Friday, October 2, 2015

Second Chance Romance, One Night Stand Style

I'm a big fan of second chance romance, especially those books in which the protagonists were just not ready/mature enough to make a relationship work during their initial time together. For me, what's appealing about the second-chance romance trope is the idea that mistakes aren't forever. You can and will screw up, in life and in love, but that doesn't mean you're a bad person, or that you're doomed only to regrets until the day you die. Familiarity, too, is part of the appeal—returning to someone whom you once knew really well, and rediscovering those things about that person that made you light up with smiles. And then finding out the things about that person that are different, some of which may even make that person more appealing. Familiarity and forgiveness—a formula almost as good as salted caramel gelato, at least to this romance reader.

I've come across several second-chance romances of late, though, in which the "first chance" is barely more than a one-night or one-weekend stand. J. Kenner's Say My Name (an RWA conference give-away), Laura Florand's A Wish Upon Jasmine, and Johanna Lemon's That Girl all feature heterosexual couples who meet and experience an intense, immediate sexual and emotional connection, but then who for various reasons end up parting. And then who end up back together again, trying to understand what drew them apart, and why it might be better for them, and for each other, if they try and stay together.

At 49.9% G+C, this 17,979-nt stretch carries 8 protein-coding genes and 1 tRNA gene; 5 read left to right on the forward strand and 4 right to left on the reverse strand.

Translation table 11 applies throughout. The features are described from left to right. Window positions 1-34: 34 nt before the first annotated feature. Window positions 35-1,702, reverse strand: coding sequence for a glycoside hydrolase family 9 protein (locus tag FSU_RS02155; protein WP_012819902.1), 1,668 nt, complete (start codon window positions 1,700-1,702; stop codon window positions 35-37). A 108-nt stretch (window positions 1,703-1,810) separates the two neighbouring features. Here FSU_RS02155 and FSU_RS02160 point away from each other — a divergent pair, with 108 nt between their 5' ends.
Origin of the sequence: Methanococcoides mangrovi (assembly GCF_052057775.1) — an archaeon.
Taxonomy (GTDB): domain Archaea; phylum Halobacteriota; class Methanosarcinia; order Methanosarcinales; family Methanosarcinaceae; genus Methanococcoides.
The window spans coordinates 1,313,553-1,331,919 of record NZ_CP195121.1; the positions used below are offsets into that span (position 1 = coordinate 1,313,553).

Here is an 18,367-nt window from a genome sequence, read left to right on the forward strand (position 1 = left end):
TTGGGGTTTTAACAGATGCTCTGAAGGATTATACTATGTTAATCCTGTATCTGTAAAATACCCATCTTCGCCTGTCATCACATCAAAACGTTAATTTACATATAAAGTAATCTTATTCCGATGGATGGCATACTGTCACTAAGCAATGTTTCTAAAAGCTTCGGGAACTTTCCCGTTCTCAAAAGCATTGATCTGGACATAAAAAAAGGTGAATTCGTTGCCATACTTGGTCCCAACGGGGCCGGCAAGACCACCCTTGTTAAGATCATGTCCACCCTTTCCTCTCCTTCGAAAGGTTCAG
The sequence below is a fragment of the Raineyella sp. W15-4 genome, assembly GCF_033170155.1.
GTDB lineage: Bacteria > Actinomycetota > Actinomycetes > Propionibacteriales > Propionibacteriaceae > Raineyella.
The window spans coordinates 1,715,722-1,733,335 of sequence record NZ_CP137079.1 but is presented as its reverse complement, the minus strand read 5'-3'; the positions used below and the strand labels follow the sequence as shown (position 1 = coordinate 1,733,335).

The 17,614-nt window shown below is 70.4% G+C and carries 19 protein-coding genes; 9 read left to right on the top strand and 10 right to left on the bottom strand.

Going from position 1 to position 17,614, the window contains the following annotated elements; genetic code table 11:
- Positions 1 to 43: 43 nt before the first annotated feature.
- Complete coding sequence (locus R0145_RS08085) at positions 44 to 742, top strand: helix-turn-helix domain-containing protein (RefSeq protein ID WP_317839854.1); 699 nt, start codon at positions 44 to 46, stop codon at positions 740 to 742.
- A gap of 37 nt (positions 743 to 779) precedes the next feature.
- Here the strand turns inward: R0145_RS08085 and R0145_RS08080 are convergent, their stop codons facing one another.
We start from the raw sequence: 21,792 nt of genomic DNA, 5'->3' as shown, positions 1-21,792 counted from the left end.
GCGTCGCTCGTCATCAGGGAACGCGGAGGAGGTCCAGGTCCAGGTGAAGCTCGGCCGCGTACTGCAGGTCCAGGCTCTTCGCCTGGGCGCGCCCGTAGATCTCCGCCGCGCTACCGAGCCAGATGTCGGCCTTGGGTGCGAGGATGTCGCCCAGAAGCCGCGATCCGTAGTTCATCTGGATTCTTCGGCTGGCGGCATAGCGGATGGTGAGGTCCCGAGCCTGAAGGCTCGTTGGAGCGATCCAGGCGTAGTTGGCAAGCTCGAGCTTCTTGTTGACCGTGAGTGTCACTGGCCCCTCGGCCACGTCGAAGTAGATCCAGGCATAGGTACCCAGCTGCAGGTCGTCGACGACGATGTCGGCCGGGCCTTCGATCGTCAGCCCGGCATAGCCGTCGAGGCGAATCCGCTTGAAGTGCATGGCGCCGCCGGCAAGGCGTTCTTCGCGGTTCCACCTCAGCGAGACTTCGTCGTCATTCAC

This variation on the second-chance romance obviously appeals for one of the same reasons that its more common cousin does: the idea that mistakes aren't forever, that forgiveness is not just a possibility, but a realizable promise. But it seems to be totally lacking when it comes to the second piece: familiarity. These pairs of lovers did not stay together long enough to really know much about the other, not in the same way that, say, Jane Austen's Anne Elliot and Frederick Wentworth (Persuasion)  or Lisa Kleypas's Win and Kev (Seduce Me at Sunrise), Kristan Higgins' Harper and Nick (My One and Only) or even Sherry Thomas's Briony and Leo (Not Quite a Husband) do.

What different desires, then, do you think the one-night stand second-chance romance appeals to? What fantasies does it satisfy, that romances with longer-term first-chance stages don't?

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